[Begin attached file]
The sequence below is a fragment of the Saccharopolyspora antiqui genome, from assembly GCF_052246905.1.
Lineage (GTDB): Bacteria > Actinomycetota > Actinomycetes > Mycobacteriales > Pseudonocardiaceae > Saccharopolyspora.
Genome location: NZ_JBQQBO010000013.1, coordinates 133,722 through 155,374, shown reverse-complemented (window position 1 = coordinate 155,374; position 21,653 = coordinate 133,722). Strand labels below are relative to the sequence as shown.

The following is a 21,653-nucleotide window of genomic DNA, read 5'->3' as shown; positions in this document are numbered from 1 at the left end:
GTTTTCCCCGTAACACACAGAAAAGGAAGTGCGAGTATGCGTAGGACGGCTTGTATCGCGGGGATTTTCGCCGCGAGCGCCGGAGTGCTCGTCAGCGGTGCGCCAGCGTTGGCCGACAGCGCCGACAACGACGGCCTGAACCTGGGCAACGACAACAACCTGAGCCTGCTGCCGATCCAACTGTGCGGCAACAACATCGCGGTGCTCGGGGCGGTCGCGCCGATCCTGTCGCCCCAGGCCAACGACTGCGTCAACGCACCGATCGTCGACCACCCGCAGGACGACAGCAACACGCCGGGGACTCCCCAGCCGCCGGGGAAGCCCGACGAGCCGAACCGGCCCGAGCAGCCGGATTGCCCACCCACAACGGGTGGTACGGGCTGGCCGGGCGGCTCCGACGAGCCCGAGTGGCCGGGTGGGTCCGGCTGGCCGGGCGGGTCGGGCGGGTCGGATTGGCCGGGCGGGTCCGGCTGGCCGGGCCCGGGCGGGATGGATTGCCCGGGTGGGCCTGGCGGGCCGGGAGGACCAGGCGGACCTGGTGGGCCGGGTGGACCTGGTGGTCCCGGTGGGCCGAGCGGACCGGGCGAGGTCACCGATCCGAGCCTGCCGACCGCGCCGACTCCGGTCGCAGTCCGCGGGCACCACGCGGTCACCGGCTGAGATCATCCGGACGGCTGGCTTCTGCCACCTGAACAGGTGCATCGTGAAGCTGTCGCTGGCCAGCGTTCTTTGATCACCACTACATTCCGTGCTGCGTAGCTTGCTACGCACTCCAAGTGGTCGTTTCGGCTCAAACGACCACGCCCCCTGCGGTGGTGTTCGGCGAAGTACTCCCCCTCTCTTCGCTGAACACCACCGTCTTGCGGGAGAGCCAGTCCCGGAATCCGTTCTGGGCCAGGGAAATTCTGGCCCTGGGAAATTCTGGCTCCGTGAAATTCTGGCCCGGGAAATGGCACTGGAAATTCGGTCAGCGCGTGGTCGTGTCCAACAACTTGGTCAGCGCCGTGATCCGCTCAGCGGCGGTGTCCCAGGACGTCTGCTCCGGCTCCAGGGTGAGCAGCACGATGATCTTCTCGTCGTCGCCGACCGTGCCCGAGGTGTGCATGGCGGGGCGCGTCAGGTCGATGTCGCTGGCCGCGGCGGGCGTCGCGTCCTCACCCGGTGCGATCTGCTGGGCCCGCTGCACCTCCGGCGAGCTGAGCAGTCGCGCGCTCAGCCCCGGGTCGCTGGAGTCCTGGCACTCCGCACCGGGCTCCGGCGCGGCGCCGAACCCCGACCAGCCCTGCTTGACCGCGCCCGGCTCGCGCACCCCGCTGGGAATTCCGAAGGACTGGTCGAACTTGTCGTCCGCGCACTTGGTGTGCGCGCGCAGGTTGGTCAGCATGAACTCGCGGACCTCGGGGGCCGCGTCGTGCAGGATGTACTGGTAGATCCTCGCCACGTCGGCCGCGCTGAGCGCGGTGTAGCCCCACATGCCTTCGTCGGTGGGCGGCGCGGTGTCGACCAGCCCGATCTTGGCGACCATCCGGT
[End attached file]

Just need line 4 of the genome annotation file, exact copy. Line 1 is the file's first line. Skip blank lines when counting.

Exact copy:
The following is a 21,653-nucleotide window of genomic DNA, read 5'->3' as shown; positions in this document are numbered from 1 at the left end: